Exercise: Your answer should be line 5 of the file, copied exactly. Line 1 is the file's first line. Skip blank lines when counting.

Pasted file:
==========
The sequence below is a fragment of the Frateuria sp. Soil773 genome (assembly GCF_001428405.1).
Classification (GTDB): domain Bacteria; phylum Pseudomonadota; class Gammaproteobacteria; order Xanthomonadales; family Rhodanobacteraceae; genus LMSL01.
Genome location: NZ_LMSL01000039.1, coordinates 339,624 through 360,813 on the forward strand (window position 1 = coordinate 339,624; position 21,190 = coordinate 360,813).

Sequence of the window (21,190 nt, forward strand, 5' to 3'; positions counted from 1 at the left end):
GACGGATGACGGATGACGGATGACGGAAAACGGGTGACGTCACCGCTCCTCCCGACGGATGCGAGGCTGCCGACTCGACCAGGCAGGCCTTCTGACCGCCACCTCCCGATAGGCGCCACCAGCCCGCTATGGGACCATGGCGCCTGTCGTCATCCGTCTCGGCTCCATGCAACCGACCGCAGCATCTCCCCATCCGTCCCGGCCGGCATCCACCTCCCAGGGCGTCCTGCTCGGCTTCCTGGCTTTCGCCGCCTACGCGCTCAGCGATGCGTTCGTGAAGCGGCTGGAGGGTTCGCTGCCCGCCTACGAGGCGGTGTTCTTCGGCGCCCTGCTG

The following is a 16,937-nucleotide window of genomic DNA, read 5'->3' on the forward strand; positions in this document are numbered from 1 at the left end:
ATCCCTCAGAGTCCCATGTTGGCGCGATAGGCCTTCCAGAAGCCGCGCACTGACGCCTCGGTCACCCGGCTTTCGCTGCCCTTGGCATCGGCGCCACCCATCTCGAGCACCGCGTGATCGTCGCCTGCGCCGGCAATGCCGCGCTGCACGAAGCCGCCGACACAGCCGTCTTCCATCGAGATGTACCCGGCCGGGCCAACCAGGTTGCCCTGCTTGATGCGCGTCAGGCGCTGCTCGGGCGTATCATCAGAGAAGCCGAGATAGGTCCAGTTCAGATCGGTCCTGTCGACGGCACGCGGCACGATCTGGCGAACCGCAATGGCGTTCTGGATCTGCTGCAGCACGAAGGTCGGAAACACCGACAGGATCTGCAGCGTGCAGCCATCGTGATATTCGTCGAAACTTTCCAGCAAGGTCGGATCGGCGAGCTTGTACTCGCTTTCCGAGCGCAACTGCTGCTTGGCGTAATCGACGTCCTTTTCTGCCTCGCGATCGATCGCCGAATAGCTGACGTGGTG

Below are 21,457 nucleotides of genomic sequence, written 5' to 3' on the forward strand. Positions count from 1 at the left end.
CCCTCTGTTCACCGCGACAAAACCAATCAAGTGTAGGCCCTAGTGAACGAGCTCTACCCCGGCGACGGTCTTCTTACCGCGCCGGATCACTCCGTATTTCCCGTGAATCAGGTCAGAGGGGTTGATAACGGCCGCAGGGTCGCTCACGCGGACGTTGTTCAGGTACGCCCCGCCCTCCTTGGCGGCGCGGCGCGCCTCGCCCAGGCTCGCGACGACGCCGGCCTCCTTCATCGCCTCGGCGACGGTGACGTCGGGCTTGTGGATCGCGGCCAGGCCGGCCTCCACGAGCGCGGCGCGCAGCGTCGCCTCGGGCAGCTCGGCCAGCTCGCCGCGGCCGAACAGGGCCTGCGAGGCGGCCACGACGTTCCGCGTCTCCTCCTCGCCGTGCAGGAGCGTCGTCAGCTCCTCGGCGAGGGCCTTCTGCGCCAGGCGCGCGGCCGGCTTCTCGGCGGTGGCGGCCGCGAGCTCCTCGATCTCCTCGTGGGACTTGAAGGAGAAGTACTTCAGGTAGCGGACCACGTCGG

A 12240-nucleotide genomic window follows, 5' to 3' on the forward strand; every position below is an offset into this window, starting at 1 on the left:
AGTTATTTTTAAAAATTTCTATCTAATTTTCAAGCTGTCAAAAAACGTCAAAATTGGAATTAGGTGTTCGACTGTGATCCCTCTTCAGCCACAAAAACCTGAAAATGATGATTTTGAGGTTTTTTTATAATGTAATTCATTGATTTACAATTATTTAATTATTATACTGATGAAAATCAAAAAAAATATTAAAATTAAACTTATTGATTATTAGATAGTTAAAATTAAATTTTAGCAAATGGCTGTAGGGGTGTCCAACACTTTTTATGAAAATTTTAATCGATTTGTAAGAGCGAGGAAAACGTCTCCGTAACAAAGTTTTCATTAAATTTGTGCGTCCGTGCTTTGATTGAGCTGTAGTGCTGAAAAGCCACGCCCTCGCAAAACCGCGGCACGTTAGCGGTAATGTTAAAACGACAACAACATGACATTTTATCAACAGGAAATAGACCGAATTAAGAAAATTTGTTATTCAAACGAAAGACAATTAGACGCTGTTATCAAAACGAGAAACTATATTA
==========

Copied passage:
GACGGATGACGGATGACGGATGACGGAAAACGGGTGACGTCACCGCTCCTCCCGACGGATGCGAGGCTGCCGACTCGACCAGGCAGGCCTTCTGACCGCCACCTCCCGATAGGCGCCACCAGCCCGCTATGGGACCATGGCGCCTGTCGTCATCCGTCTCGGCTCCATGCAACCGACCGCAGCATCTCCCCATCCGTCCCGGCCGGCATCCACCTCCCAGGGCGTCCTGCTCGGCTTCCTGGCTTTCGCCGCCTACGCGCTCAGCGATGCGTTCGTGAAGCGGCTGGAGGGTTCGCTGCCCGCCTACGAGGCGGTGTTCTTCGGCGCCCTGCTG